Interview: Richard Gere on his new movie Arbitrage
TRICKY, earnest and difficult are just some of the adjectives that have been used to describe Richard Gere in interviews over the years. But talking about his latest movie Arbitrage, he's charming.
He might be rather serious, but Gere, who has been a Buddhist for most of his adult life, actually listens to questions rather than ramble from pre-approved lines.
These days it takes a lot for the actor, 63, to leave his boutique hotel in upstate New York, the place he shares with former model and Bond girl Carey Lowell, his wife of 10 years, and their 13-year-old son Homer, but Arbitrage stood out.
"My agents were very clever," he explains. "They gave me the script and I said, 'Tell me more'. They said, 'No, just read the script'.
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"I've obviously read a lot of scripts in my lifetime... I read it and it was really terrific."
Set in New York, Arbitrage was written by New York University Film School graduate Nicholas Jarecki, who had not directed before.
What Jarecki lacked in movie experience, he made up for in knowledge of the film's subject matter. As the son of traders, he knows the "financial world very well", says Gere.
In the end the actor decided to jump in and the result is a taut, suspense thriller about hedge fund magnate Miller that begins on the eve of his 60th birthday.
On the surface he appears to be the epitome of success, but behind the gilded walls of his mansion he's in over his head, desperately trying to complete the sale of his trading to a major bank before the depths of his fraud are revealed.
Gere says he wasn't interested in conveying Miller as an all-out villain.
"I chose to make this guy as multi-dimensional as I could because I've never met someone who was one thing.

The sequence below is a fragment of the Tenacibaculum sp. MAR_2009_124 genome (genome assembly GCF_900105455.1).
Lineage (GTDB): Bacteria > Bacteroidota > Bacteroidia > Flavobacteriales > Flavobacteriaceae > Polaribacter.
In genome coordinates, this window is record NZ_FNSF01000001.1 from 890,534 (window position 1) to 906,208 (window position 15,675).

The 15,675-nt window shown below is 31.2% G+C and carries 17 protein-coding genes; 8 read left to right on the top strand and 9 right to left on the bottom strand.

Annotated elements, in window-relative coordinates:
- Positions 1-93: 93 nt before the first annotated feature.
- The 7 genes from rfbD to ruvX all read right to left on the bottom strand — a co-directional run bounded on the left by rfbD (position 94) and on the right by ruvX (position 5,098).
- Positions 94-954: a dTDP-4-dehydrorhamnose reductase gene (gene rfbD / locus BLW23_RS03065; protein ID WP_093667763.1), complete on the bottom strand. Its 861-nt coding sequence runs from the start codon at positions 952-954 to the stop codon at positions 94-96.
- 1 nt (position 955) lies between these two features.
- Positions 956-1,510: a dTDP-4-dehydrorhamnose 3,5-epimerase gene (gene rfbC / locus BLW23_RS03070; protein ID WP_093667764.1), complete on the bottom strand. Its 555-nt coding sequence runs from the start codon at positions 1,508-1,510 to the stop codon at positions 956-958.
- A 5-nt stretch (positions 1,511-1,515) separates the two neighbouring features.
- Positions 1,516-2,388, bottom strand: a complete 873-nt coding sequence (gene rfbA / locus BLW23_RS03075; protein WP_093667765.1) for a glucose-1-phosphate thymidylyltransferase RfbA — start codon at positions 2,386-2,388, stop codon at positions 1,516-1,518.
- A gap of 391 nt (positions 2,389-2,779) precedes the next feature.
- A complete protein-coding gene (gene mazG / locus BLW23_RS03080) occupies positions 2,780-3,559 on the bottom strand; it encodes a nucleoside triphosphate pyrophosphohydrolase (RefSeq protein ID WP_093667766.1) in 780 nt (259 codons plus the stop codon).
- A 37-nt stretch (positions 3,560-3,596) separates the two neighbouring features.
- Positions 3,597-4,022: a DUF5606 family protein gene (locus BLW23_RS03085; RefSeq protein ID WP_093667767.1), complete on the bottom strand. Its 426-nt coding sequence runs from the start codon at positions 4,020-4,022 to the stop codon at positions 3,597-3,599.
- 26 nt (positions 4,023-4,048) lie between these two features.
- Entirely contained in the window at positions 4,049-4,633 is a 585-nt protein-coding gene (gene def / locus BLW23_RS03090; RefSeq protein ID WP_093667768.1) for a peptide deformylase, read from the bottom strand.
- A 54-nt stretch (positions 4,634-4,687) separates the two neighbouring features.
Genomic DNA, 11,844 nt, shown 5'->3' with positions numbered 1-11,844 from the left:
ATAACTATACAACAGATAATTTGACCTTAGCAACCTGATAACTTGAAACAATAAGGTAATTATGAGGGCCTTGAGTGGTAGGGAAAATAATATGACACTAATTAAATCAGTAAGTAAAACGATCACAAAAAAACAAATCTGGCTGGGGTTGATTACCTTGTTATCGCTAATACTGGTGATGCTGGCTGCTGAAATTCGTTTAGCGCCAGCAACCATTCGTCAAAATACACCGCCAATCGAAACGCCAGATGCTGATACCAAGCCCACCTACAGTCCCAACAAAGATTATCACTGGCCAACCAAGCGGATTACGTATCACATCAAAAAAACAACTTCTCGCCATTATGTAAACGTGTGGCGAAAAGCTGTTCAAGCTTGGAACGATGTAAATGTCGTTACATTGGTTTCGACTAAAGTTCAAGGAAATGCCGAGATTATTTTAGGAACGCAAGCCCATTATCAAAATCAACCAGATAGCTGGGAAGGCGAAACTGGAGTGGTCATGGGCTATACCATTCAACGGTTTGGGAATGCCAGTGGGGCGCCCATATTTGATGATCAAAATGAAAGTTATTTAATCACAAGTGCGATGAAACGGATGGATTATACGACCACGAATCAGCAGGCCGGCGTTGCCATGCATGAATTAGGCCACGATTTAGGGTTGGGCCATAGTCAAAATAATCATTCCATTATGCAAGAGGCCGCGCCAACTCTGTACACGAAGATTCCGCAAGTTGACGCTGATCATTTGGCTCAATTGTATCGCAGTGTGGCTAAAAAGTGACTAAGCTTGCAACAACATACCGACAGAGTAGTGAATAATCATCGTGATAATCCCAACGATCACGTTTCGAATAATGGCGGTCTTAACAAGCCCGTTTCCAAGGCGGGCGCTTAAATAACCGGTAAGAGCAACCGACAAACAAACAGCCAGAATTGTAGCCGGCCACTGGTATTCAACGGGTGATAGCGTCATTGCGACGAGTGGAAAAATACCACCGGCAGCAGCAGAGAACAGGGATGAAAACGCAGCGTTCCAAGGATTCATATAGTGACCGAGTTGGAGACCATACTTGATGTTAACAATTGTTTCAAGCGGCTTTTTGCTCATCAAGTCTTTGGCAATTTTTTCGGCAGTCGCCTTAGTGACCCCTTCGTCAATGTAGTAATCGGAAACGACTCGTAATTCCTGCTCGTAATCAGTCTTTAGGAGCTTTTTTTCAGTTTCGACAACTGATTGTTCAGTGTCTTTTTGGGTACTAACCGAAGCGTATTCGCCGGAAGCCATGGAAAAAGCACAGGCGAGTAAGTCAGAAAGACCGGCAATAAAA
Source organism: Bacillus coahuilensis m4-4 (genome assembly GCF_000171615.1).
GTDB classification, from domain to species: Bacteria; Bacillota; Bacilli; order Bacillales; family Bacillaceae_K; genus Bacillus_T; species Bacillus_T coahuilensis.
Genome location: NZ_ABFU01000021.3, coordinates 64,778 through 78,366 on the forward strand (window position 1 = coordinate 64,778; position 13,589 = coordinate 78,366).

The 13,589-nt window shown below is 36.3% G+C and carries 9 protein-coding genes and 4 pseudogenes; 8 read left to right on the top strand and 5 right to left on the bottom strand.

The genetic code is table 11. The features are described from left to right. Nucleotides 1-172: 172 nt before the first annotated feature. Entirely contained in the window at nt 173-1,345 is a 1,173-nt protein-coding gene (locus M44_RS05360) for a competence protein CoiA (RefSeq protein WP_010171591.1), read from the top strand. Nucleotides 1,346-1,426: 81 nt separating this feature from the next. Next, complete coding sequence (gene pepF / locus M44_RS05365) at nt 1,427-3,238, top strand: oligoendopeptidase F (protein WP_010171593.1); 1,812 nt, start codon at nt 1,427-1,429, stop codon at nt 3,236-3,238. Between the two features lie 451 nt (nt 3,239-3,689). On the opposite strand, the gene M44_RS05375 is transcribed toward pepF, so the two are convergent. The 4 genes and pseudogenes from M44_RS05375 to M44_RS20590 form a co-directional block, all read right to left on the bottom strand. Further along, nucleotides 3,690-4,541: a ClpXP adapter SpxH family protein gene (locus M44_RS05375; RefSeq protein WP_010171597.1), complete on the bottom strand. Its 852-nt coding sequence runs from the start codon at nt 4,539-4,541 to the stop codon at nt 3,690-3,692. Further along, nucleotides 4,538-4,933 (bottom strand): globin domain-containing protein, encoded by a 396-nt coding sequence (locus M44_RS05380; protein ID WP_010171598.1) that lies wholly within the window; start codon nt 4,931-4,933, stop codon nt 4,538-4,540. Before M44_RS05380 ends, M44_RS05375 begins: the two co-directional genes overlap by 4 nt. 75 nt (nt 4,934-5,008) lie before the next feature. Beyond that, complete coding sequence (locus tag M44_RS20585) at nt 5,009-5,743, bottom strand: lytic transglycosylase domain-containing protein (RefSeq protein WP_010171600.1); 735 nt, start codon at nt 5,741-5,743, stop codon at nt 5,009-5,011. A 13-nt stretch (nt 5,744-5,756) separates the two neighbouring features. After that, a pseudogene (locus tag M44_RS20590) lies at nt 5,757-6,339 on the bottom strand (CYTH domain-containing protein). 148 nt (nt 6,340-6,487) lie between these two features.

"I don't think any of us are true all the time. There's an element of spin in almost everything we do .
"I've made very bad decisions in my life. Not to the degree this guy does," he adds, laughing.
As a young man Gere studied philosophy at the University Of Massachusetts but dropped out to "get serious about acting". Aftertaking the lead in Grease when it opened in Londonhe went on to play a male prostitute in American Gigolo, , then along came An Officer And A Gentleman followed by Pretty Woman with Julia Roberts.
He's since admitted he wasn't sure about doing the latter, but industry friends talked him into it.
"They're a lifetime ago," he says now. "I saw An Officer And A Gentleman in New York not that long ago and of course I recognise it but in many ways it was another person."
In the 23 years since Pretty Woman was released, Gere has appeared in a wide range of movies, from drama and action to romance and musicals, but not once has he been nominated for an Oscar.
But he's not feeling jaded about the movie industry, explaining: "I love making films but I don't want to waste time, so I have to have some sort of strong connection to the material, and the people, to want to do it.
"But I still like making movies, yeah. It's fun and still play for me."
Arbitrage is released today.